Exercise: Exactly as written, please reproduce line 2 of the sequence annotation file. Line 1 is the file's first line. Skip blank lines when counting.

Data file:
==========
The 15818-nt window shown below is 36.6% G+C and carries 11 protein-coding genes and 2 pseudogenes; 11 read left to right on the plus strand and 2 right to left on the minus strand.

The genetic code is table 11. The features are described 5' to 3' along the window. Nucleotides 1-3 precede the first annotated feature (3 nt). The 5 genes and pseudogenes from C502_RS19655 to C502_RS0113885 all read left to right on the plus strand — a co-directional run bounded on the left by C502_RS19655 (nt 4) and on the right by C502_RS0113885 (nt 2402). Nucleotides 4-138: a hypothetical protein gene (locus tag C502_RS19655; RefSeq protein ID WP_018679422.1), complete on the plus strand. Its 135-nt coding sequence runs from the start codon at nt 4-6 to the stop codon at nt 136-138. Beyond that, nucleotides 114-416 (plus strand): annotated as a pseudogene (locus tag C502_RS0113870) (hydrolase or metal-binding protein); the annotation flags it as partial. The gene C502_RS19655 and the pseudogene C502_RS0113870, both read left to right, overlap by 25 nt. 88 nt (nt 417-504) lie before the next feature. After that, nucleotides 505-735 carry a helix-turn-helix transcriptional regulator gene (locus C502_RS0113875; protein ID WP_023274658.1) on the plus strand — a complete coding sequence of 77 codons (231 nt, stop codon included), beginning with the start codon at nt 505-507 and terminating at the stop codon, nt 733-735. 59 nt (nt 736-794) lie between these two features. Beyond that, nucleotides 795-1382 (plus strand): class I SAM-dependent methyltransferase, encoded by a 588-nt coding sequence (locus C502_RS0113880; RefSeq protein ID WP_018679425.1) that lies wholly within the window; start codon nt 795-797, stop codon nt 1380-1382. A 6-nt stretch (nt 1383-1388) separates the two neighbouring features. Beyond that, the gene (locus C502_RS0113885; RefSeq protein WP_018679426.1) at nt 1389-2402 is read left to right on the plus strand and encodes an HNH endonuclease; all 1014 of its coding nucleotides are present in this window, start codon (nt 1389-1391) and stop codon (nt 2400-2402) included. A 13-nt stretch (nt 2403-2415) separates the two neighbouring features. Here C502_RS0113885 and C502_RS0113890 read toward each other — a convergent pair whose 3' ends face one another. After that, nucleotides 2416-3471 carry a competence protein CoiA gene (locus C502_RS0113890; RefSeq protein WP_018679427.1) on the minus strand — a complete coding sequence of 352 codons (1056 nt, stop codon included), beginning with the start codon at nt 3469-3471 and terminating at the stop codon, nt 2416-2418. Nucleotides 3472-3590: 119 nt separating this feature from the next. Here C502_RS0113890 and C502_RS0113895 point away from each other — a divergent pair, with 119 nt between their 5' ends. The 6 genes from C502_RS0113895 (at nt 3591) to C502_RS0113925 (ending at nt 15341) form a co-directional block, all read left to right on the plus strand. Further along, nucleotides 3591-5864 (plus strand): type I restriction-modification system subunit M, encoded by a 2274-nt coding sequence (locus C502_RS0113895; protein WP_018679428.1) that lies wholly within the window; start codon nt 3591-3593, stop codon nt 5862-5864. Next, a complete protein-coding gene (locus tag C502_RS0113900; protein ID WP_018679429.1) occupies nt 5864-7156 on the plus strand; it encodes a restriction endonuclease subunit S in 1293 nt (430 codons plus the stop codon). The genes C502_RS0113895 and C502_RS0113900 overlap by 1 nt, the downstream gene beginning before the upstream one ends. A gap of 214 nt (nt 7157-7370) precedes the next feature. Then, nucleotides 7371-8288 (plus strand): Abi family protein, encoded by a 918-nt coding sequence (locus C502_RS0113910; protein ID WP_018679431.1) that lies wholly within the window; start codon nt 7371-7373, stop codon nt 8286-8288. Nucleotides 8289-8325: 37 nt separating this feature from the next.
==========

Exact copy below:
The genetic code is table 11. The features are described 5' to 3' along the window. Nucleotides 1-3 precede the first annotated feature (3 nt). The 5 genes and pseudogenes from C502_RS19655 to C502_RS0113885 all read left to right on the plus strand — a co-directional run bounded on the left by C502_RS19655 (nt 4) and on the right by C502_RS0113885 (nt 2402). Nucleotides 4-138: a hypothetical protein gene (locus tag C502_RS19655; RefSeq protein ID WP_018679422.1), complete on the plus strand. Its 135-nt coding sequence runs from the start codon at nt 4-6 to the stop codon at nt 136-138. Beyond that, nucleotides 114-416 (plus strand): annotated as a pseudogene (locus tag C502_RS0113870) (hydrolase or metal-binding protein); the annotation flags it as partial. The gene C502_RS19655 and the pseudogene C502_RS0113870, both read left to right, overlap by 25 nt. 88 nt (nt 417-504) lie before the next feature. After that, nucleotides 505-735 carry a helix-turn-helix transcriptional regulator gene (locus C502_RS0113875; protein ID WP_023274658.1) on the plus strand — a complete coding sequence of 77 codons (231 nt, stop codon included), beginning with the start codon at nt 505-507 and terminating at the stop codon, nt 733-735. 59 nt (nt 736-794) lie between these two features. Beyond that, nucleotides 795-1382 (plus strand): class I SAM-dependent methyltransferase, encoded by a 588-nt coding sequence (locus C502_RS0113880; RefSeq protein ID WP_018679425.1) that lies wholly within the window; start codon nt 795-797, stop codon nt 1380-1382. A 6-nt stretch (nt 1383-1388) separates the two neighbouring features. Beyond that, the gene (locus C502_RS0113885; RefSeq protein WP_018679426.1) at nt 1389-2402 is read left to right on the plus strand and encodes an HNH endonuclease; all 1014 of its coding nucleotides are present in this window, start codon (nt 1389-1391) and stop codon (nt 2400-2402) included. A 13-nt stretch (nt 2403-2415) separates the two neighbouring features. Here C502_RS0113885 and C502_RS0113890 read toward each other — a convergent pair whose 3' ends face one another. After that, nucleotides 2416-3471 carry a competence protein CoiA gene (locus C502_RS0113890; RefSeq protein WP_018679427.1) on the minus strand — a complete coding sequence of 352 codons (1056 nt, stop codon included), beginning with the start codon at nt 3469-3471 and terminating at the stop codon, nt 2416-2418. Nucleotides 3472-3590: 119 nt separating this feature from the next. Here C502_RS0113890 and C502_RS0113895 point away from each other — a divergent pair, with 119 nt between their 5' ends. The 6 genes from C502_RS0113895 (at nt 3591) to C502_RS0113925 (ending at nt 15341) form a co-directional block, all read left to right on the plus strand. Further along, nucleotides 3591-5864 (plus strand): type I restriction-modification system subunit M, encoded by a 2274-nt coding sequence (locus C502_RS0113895; protein WP_018679428.1) that lies wholly within the window; start codon nt 3591-3593, stop codon nt 5862-5864. Next, a complete protein-coding gene (locus tag C502_RS0113900; protein ID WP_018679429.1) occupies nt 5864-7156 on the plus strand; it encodes a restriction endonuclease subunit S in 1293 nt (430 codons plus the stop codon). The genes C502_RS0113895 and C502_RS0113900 overlap by 1 nt, the downstream gene beginning before the upstream one ends. A gap of 214 nt (nt 7157-7370) precedes the next feature. Then, nucleotides 7371-8288 (plus strand): Abi family protein, encoded by a 918-nt coding sequence (locus C502_RS0113910; protein ID WP_018679431.1) that lies wholly within the window; start codon nt 7371-7373, stop codon nt 8286-8288. Nucleotides 8289-8325: 37 nt separating this feature from the next.